Quote:
Originally Posted by peniku8 View Post
Like previously mentioned, "Pure Direct" (at least on my Marantz AVR) turns of Room Correction. Room Correction is also the only EQ I use for the speakers. I don't use dynamic EQ, nor do I artificially boost anything. The flatter the better above 100Hz imo. Below 100Hz I run two shelves which basically run +10db from 60Hz and below.

I don't see why anyone would use the Pure Direct mode at all, unless they prefer whatever their room makes of the sound. You can get away with not having room correction down to like 100Hz. Below that point, your room will butcher the frequency response unless you're running a special setup with 4 or more subs or something like a double bass array. If your room has no parallel surfaces it might be decent. But a typical living room (unless it's humongous) will be the biggest influence on bass response. Far bigger than any sub could be.
There is no question that optimized room eq should theoretically beat "pure direct" every time because the DSP has been optimized for specifically for the room/speaker placement/speaker type/... , but the poll question is really about which one sounds better to you when you listen to both modes. Have you tried bouncing back and forth between pure direct and DSP? If so, which did you prefer?
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post #9 of 116 Old 01-09-2020, 06:45 PM
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Quote:
Originally Posted by pjp View Post
There is no question that optimized room eq should theoretically beat "pure direct" every time because the DSP has been optimized for specifically for the room/speaker placement/speaker type/... , but the poll question is really about which one sounds better to you when you listen to both modes. Have you tried bouncing back and forth between pure direct and DSP? If so, which did you prefer?

Yes, DSP always sounded like a whole new world. My speakers are only budget speakers at ~600$ a pair (Klipsch mains), so their native frequency response might not be the best to start with anyways. I tried Pure Direct when I was setting up the system to do an album mastering at home, before I knew what it was actually doing. My ears have been accustomed to the flat frequency response of my monitors at the studio over the years and I EQ every system and headphones I listen on to be as flat as possible.
I then add the same bass boost to all systems to have the same sound everywhere. I have a miniDsp in the sub chain of my home system, which I'm using for RoomEQ and shaping. I like being in control, as my amp doesn't have Audyssey XT32.
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post #10 of 116 Old 01-10-2020, 03:56 AM
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I like DSP (Anthem ARC) for my music. I also activate Dolby Volume, which is similar to Dynamic EQ for Audyssey. It corrects for the fletcher-munson curve. As I listen to a lot of jazz and classical music at low volume levels dolby volume or dynamic eq helps a lot. It's like a 21st century loudness button.
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post #11 of 116 Old 01-10-2020, 12:07 PM
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Quote:
Originally Posted by A9X-308 View Post
Pure direct means different things to different manufacturers, so the sonic implications, if any, will be different between them.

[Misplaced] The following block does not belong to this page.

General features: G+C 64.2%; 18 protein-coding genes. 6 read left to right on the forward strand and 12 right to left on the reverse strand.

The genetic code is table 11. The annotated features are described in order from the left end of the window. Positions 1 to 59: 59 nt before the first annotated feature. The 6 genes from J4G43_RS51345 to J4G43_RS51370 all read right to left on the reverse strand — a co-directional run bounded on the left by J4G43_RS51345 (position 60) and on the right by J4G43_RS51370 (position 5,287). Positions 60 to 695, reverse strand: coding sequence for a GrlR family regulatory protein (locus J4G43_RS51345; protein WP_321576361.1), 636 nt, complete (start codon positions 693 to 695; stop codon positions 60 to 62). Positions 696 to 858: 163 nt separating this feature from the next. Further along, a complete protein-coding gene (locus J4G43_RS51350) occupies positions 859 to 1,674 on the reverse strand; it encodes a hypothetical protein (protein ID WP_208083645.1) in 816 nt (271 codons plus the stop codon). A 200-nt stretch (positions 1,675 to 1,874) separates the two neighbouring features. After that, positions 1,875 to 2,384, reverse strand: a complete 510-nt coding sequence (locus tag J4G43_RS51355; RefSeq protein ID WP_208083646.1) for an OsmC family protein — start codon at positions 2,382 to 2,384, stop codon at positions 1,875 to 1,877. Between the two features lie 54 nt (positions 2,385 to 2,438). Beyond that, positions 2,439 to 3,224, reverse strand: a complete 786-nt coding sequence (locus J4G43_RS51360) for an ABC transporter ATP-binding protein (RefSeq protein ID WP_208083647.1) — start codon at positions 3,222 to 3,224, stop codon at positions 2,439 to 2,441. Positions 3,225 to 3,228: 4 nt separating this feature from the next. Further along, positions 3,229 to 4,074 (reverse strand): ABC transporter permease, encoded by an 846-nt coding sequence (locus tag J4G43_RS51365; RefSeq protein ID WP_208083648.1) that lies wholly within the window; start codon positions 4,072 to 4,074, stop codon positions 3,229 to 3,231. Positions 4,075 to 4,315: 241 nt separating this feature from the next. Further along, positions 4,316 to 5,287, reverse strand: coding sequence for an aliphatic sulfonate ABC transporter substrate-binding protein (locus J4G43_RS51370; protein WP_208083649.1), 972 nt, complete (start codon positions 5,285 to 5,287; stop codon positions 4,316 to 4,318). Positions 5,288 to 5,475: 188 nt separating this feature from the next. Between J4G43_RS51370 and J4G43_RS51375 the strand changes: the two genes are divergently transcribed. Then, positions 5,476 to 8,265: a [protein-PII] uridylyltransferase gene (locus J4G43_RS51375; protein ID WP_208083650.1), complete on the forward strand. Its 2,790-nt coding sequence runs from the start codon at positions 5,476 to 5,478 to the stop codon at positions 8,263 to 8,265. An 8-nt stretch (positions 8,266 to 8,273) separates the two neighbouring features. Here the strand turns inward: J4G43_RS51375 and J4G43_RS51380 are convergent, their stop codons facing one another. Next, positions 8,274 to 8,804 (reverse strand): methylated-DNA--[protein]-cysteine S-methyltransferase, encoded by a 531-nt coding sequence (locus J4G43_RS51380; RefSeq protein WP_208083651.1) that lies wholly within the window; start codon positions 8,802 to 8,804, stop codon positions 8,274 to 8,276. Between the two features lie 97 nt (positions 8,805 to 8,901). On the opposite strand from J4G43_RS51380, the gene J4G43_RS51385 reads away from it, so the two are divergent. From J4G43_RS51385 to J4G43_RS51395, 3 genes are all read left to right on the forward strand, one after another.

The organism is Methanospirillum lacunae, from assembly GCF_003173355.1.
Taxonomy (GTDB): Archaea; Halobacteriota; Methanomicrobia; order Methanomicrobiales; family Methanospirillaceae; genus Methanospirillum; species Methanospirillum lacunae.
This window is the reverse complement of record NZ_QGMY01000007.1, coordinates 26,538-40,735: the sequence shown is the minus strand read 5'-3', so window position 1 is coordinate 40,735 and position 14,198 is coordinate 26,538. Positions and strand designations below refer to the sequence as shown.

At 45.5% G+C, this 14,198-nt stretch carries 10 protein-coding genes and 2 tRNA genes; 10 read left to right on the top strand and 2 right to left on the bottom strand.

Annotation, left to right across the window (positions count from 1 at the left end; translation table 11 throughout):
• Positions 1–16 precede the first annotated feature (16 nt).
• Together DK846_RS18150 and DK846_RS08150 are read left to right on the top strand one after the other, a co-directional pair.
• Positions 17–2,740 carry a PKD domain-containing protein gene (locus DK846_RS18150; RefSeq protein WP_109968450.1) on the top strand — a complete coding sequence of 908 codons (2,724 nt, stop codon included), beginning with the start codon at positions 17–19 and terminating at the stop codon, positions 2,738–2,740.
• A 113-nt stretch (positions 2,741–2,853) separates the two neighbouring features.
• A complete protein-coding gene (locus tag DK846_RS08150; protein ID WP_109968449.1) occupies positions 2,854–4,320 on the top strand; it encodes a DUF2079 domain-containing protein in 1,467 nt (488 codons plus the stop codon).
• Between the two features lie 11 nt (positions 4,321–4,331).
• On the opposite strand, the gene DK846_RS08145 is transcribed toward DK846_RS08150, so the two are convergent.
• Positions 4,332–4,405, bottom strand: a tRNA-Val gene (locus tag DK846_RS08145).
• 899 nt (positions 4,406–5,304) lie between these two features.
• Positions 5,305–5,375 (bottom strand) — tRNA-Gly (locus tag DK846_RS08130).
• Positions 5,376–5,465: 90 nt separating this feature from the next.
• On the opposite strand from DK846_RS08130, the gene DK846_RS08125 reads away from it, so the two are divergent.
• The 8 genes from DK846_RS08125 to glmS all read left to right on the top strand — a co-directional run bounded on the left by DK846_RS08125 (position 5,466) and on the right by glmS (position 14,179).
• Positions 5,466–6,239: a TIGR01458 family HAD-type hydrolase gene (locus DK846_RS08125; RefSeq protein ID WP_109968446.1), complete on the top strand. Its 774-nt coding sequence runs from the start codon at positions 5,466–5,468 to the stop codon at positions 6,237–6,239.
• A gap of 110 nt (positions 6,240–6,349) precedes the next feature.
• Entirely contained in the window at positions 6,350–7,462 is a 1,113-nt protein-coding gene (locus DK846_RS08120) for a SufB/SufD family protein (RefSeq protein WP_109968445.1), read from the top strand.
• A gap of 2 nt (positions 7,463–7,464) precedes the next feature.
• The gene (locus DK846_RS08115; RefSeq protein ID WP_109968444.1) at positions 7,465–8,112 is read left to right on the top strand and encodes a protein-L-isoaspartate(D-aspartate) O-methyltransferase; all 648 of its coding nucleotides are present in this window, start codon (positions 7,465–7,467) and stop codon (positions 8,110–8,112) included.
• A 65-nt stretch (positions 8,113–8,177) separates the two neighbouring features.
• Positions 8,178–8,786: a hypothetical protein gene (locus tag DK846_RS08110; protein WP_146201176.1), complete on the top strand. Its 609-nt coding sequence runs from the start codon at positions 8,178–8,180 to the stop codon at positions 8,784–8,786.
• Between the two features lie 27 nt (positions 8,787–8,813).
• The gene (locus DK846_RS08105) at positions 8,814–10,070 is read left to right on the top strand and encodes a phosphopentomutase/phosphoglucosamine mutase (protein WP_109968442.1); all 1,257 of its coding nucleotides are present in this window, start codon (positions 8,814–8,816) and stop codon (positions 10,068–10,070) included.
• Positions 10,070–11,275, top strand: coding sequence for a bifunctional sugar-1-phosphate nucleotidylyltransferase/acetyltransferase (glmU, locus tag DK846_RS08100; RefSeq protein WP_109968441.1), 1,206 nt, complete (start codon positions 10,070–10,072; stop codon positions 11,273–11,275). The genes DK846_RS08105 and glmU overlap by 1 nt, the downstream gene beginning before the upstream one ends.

Excellent point. On top of that it means extremely different things in use, in different scenarios.

For some people it means turning off their sub and this will impact the ear very differently if their front speakers are little ones vs. big ones, how they setup bass management, the bass content of the current music, etc. For instance, I can get by listening to solo flute music without any sub, no problem, but not so much for listening to Bach's Toccata and Fugue in D Minor.
---

I've never understood why so many people tie the use of DSP functions to 2ch music over say 5.1 content, or the way they usually more simply describe it "music vs. movies".
Has the room changed? No.
Has the L/R speaker distances changed? No.
Has the front L and R placement changed? No.
Do the level trims to the front L and R change? No.
Does the corrective EQ needs for the front L and R change? No.
Do content providers change something for the L and R channels if they are or aren't accompanied by the extra channels? Well, other than the center sound stage content changing channels from being split equally into the L and R channels to the Center channel, not really.

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post #12 of 116 Old 01-10-2020, 12:27 PM - Thread Starter
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For me, I love DSP for theater use, but "pure direct" has always sounded much better for 2-channel music. The biggest difference is that most of the high frequency sparkle and airiness is lost when DSP is enabled. I mostly use analog sources for 2-channel music (e.g. phono or CD or external DAC connected to the AV processor via RCA cables) -- which means it stays analog in "pure direct" versus getting converted to digital and back to analog in DSP mode. I haven't evaluated 2-channel music with digital inputs because I currently don't have a digital source on that system. In theory, digital inputs shouldn't behave differently, but I haven't tried it on my system.

If I get time, I might try to do a recording in the room with a Zoom field recorder to see if it captures the pure direct/DSP difference.
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post #13 of 116 Old 01-10-2020, 12:43 PM
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Quote:
Originally Posted by pjp View Post